1. BEFORE THE SHOW
Truthfully, this is not a good time to talk to most musicians. Most of them are really only thinking about THE SHOW coming up, even if they are veterans and have done hundreds or trillions of gigs. Artists get nervous like anyone else, even if they are on 3' tall platform boots and spitting fire onstage. They will often be getting their calming/sociable drink or smoke on, and this process should not be interrupted lest nerves lead to vomiting on the front row. Also, do not interrupt a musician if he or she is cramming down the free food provided backstage as it probably is terrible and getting interrupted by a stranger while eating your free terrible food is doubly irritating.
But if you have nothing of any import to impart, feel free to go ahead and politely tell him or her that you are a big fan, love their work, saw them in 'Nam, or just say HI and shake hands and ask for an autograph or selfie if you wish. Just remember that they will remember absolutely nothing of this meeting, not even 30 minutes later when you try to get your niece's butt signed.
2. DURING THE SHOW
I shouldn't have to tell you that this is by far the WORST time to talk to a musician. But it is inevitable at any show that some fan will feel that this is the BEST time to talk to a musician, particularly if there is a quiet musical passage occurring and said fan is wasted. Please understand: no musician wants you to try to have a conversation with them while onstage. Ever. THEY ARE BUSY. This is not the time to tell Johnny Americana that one of his songs really helped you get through your barium enema last week.
Keep in mind as well that most musicians are wearing in-ear monitors or earplugs and CANNOT HEAR YOU. When you feel the need to shout, "WE LOVE YOU, MAN!" the musician will generally look confused or alarmed, because what they heard might have been, "SHE GLOVED A VAN!" Do not confuse the musician. Do not startle the musician. No no.
3. AFTER THE SHOW
This is another iffy time to talk to musicians, as they are transitioning from performance mode back into regular mode, and will be reviewing their show in their minds and scoping out backstage for attractive people. They also will probably be very sweaty. Some musicians just want to grab the last of the free beer backstage, get it loaded in the van and get the hell out of Dodge; some, after toweling off, might be relaxed and ready to hang out and chat. Etiquette note: if the musician is sitting at the merch table after the show, do feel free to chat a little if the line isn't too long, but be sure to BUY SOMETHING. Chatting at merch without buying is gauche, so buy a badge or something, tightwad.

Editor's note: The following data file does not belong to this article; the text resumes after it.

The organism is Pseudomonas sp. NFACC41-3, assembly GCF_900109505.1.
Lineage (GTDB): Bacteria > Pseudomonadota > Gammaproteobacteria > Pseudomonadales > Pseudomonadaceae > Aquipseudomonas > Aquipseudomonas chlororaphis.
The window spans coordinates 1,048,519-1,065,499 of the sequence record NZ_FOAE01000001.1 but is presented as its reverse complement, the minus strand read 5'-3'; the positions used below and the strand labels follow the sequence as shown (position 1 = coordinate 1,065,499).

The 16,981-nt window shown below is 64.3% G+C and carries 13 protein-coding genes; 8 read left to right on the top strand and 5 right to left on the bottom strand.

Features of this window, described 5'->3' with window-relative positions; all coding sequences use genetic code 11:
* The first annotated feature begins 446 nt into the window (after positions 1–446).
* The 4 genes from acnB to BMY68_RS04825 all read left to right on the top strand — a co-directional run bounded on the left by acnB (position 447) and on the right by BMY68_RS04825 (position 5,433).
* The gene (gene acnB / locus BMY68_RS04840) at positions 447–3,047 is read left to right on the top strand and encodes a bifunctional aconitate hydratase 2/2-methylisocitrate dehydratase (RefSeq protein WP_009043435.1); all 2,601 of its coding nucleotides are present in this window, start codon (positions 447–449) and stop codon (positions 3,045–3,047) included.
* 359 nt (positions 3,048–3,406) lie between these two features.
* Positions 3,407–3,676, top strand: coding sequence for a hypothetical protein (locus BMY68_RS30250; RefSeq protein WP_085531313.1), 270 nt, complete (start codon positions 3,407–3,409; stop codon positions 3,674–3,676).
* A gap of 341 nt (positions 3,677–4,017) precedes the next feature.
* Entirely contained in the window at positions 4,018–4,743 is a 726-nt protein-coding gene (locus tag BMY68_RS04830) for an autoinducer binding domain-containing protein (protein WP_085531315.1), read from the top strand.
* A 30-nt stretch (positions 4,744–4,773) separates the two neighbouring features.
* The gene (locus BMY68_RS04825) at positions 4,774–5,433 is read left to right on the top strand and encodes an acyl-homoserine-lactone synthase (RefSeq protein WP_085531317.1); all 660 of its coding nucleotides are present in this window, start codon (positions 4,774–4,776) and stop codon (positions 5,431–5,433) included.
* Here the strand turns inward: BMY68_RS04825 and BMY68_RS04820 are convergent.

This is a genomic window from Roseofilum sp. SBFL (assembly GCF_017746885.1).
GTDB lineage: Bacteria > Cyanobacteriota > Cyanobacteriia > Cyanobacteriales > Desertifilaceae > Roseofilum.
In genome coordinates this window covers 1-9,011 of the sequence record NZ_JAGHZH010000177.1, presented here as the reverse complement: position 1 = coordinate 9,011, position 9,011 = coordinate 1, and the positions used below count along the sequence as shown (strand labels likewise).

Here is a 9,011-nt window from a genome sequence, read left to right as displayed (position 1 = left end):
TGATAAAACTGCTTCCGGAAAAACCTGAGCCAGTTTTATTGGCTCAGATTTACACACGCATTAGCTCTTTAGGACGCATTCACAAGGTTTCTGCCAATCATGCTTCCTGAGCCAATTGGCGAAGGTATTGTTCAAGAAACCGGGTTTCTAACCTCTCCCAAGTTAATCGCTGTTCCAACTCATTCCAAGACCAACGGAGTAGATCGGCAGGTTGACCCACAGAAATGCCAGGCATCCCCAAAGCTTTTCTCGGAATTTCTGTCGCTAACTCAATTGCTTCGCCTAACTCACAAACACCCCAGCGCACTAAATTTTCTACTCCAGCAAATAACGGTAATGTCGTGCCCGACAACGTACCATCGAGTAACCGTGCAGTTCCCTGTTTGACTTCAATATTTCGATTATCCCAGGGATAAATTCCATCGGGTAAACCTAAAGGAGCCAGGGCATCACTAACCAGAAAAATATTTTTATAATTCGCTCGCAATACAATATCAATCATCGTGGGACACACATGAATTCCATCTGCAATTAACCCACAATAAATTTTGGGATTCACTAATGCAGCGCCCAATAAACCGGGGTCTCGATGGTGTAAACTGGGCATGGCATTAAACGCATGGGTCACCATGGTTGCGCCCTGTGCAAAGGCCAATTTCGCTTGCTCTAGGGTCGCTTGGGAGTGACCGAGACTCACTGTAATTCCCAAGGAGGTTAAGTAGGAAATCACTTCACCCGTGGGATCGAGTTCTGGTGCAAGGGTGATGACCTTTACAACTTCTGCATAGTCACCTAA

That's pretty much it. You can always hope (if you live in a major music city) that you might run into your favorite musician buying kitty litter at the supermarket (known as The Danzig Encounter™), and you will have this natural conversation over clumping vs. non-clumping litter that leads to a mutual and long-lasting connection between two creative souls, but for most of us, meeting a musician will be limited to the above parameters. So go forth with the information you now have and get your personal groove on to the next level of fandom, which, if all goes well, will last around 3.2 seconds.
Me and Kurt Vile, before the show, 2011.